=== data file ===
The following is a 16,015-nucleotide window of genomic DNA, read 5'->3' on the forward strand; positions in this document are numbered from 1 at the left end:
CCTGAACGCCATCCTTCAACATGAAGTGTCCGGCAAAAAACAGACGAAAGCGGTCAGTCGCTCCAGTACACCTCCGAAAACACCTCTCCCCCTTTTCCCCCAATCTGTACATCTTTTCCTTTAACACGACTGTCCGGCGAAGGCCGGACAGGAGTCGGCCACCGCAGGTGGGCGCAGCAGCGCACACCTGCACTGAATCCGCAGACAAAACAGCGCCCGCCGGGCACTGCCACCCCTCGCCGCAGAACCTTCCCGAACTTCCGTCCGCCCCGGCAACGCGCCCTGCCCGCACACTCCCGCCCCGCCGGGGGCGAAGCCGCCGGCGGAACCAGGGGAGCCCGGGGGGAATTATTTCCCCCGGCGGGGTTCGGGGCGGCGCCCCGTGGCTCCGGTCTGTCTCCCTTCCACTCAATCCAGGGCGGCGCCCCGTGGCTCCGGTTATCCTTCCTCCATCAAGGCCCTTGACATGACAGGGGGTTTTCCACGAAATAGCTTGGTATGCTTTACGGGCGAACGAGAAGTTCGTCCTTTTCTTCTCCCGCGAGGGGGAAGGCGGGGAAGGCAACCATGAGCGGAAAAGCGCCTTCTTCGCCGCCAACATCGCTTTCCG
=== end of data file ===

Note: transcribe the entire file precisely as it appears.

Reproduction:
The following is a 16,015-nucleotide window of genomic DNA, read 5'->3' on the forward strand; positions in this document are numbered from 1 at the left end:
CCTGAACGCCATCCTTCAACATGAAGTGTCCGGCAAAAAACAGACGAAAGCGGTCAGTCGCTCCAGTACACCTCCGAAAACACCTCTCCCCCTTTTCCCCCAATCTGTACATCTTTTCCTTTAACACGACTGTCCGGCGAAGGCCGGACAGGAGTCGGCCACCGCAGGTGGGCGCAGCAGCGCACACCTGCACTGAATCCGCAGACAAAACAGCGCCCGCCGGGCACTGCCACCCCTCGCCGCAGAACCTTCCCGAACTTCCGTCCGCCCCGGCAACGCGCCCTGCCCGCACACTCCCGCCCCGCCGGGGGCGAAGCCGCCGGCGGAACCAGGGGAGCCCGGGGGGAATTATTTCCCCCGGCGGGGTTCGGGGCGGCGCCCCGTGGCTCCGGTCTGTCTCCCTTCCACTCAATCCAGGGCGGCGCCCCGTGGCTCCGGTTATCCTTCCTCCATCAAGGCCCTTGACATGACAGGGGGTTTTCCACGAAATAGCTTGGTATGCTTTACGGGCGAACGAGAAGTTCGTCCTTTTCTTCTCCCGCGAGGGGGAAGGCGGGGAAGGCAACCATGAGCGGAAAAGCGCCTTCTTCGCCGCCAACATCGCTTTCCG